As she stepped onto the stage, her fingers danced behind her body. She was excited to be on stage to get an award, but she knew what she wanted. It was the same goal as all of her other competitors. She knew she had played each song flawlessly, yet she was still nervous about whether or not the judges had caught something she had missed.
From the outside, Shannon Adams, a freshman in Castleton University’s early college program, was looking confident and preserving.
But on the inside, she was freaking out. She wanted the title.
As the proctor started saying the order of the awards, her name was not called. Her other competitors were getting 5th place and 4th place and 3rd place.
She knew it was between her and someone else.
Second place was called, and Adams’ name was not called.
She had won the competition for the journeyman’s level, one of the many levels of competing with the Celtic harp. She was overcome with feelings and emotions.
Adams was awarded the first-place medal for the journeyman level at the national competition, meaning she had beaten everyone in the country and won. She knew this was probably one of the biggest awards she had ever received and knew this was a stepping-stone in the right direction.
But as she stood on stage with the crowd going wild, she only cared about living in that one moment.
Adams started playing the Celtic harp around the age of three. Her mother and older sister played it all the time, and it was one of their main hobbies.
“My mother taught me the basics of the instrument and then she had me start taking lessons from a teacher to actually learn how to play when I was six,” Adams said.
Adams started to compete when she was an 8-year-old and realized she really had a liking for competing. She first started to compete at home with her sister and mother and the early on starting to perform on stage with judges. It wasn’t too long after that Adams started to place and even win on some occasions.
“I mainly started in regional competitions and I was finding that I really liked performing so I just continued to play,” Adams said.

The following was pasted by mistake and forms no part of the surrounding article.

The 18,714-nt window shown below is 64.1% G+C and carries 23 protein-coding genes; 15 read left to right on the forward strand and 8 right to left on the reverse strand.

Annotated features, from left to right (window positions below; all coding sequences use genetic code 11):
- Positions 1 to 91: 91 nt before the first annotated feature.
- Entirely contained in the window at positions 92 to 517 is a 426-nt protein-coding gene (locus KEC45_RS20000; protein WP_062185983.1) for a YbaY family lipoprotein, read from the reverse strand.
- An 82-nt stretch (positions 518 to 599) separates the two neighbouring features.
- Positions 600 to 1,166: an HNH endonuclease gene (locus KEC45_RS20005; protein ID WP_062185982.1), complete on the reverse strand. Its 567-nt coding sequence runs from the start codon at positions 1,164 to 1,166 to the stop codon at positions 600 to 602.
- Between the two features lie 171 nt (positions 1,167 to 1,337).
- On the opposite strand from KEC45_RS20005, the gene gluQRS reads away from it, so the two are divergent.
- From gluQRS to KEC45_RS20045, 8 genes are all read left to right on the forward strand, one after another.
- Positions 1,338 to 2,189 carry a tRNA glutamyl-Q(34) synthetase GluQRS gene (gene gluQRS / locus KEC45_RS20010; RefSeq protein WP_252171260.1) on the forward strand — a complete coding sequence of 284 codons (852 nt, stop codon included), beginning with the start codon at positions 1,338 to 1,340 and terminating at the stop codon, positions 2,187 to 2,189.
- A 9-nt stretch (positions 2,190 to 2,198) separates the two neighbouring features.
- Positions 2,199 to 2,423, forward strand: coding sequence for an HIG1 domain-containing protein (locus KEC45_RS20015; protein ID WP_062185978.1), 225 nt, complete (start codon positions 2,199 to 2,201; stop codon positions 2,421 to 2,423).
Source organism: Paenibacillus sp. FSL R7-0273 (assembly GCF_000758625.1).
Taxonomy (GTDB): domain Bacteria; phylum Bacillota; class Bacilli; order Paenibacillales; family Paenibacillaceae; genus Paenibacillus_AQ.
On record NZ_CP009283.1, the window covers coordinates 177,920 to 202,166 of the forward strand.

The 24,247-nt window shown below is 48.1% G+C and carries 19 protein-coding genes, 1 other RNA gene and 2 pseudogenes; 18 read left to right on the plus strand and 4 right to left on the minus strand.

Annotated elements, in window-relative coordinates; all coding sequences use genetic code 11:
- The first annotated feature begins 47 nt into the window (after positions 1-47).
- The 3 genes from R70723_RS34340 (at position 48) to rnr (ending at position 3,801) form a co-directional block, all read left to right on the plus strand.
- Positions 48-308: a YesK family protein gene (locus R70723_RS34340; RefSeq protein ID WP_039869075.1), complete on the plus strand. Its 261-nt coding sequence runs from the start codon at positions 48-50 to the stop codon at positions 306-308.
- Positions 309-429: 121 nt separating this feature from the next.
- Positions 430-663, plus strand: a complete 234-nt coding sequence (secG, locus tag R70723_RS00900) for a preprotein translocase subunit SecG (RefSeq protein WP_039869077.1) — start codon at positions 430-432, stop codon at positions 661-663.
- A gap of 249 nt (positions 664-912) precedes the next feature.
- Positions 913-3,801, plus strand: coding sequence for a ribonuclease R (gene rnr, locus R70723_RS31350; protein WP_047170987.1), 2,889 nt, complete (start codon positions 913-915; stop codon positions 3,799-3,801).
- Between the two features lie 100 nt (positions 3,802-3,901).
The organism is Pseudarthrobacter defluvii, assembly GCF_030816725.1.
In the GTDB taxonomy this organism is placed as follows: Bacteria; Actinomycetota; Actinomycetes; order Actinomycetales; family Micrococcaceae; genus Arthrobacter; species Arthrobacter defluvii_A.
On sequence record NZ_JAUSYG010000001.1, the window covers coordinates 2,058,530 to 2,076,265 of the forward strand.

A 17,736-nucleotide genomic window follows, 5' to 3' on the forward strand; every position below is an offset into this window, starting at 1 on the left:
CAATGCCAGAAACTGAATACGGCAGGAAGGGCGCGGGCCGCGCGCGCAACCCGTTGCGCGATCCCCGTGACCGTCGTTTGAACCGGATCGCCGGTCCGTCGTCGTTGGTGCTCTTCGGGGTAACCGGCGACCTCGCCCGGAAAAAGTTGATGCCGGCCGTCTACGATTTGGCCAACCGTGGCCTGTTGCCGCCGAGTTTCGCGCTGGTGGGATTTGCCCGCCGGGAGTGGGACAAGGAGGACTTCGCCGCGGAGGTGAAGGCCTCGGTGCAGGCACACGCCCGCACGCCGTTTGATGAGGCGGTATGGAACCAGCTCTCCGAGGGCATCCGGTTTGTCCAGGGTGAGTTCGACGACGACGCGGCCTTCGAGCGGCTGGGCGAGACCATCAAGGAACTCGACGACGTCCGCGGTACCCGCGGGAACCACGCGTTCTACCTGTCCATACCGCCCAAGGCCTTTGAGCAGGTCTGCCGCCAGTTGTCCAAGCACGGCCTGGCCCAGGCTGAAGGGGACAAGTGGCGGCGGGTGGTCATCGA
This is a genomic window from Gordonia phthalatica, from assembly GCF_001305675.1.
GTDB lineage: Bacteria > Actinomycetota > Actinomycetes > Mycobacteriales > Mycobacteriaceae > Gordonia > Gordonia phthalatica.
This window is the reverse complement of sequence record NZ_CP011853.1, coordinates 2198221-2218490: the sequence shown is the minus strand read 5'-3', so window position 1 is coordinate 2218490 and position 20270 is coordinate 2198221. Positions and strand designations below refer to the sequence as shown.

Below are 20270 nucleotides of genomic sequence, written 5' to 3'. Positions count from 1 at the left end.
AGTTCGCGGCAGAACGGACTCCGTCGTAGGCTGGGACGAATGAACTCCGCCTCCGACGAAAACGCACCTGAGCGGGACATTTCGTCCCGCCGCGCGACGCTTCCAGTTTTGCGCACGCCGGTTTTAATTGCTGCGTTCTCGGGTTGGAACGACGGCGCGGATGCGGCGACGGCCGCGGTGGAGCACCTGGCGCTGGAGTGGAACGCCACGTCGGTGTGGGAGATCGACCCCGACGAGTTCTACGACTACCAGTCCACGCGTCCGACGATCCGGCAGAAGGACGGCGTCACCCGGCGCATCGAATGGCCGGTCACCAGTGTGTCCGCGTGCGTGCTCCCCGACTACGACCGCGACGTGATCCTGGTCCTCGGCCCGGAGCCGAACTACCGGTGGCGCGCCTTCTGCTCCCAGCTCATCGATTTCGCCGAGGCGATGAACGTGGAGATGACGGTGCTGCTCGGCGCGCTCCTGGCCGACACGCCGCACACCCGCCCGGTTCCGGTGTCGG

Adams mother competes as well, and so as she was practicing for her competitions, Adams was alongside her. Over the years, Adams has caught up to her mother in their levels of competition and by now, they are competing against one another.
“There are five different levels of competition; beginner, novice, apprentice, journeyman, the one that I used to compete in, and master, the new one I just qualified for,” Adams said. “But when you are in each of your levels, nobody compares like a journeyman to a novice because they are in different groups. So, I kind of moved up through these levels as I got older.”
The different levels of competition are for each class of harpists. The beginner level is for anyone first interested, and the novice level is for people who continue on with the harp.
The apprentice level is where you begin to actually compete and have to come to the competitions ready to win.
The journeyman level is where Adams used to compete in. This level is for the advanced students who are starting to understand tough and critical pieces. For this level, you have to show up with three songs memorized, and last summer the style that was required was Scottish tunes.
The master level is the highest level of competition you can receive. For this level, the requirements become extreme.
“You have to know a certain number of pieces in order to compete, so like for the master you have to be able to play 40 pieces by memory in the category of traditional Scottish tunes,” Adams said, with a laugh. “Yeah, it’s a lot, I’m like half-way there. I’m still working on that part.”
Two summers ago, Adams won the open level at the New Hampshire Highlands Games, which is the highest award you can receive at that competition. Last summer, Adams won her most prestigious award yet in Ohio.
Gannon Teunissen, a freshman at Castleton, says that it’s really cool to hear about her experiences and that “it is something that is extremely amazing.”
After coming off of this success, she recently advanced into the Master level, where her mother also competes. This level is where the world’s most popular and influential Celtic harp musicians compete, and now she is classified with them.
“I really don’t think I would have been able to do it without the support of my teacher, Dominique Dodge, who I’ve had for three years and is my favorite teacher ever. Also, my family is really encouraging towards me competing and so that’s just a lot of fun to be a part of,” Adams said.
Something else that Adams mentioned that was a pivotal point to her quick excellence were harp conventions.
“This past summer, the one that I went to was called the Ohio Scottish Harp School where it was like a week-long where you did classes with teachers and learn tunes with other harpists and it was just amazing to be there,” she said.
But one of Adam’s most favorite aspects of the Celtic harp itself is the fact that even when you play a bad note, it still sounds beautiful.
“It’s a really fun instrument, it’s impossible to sound bad on the harp. It’s not like playing the clarinet where when you mess up you squeak and it’s loud and ugly. With the harp you hit two bad notes, nobody notices because it’s still just strings, it sounds pretty,” Adams said with a smile reaching from ear to ear.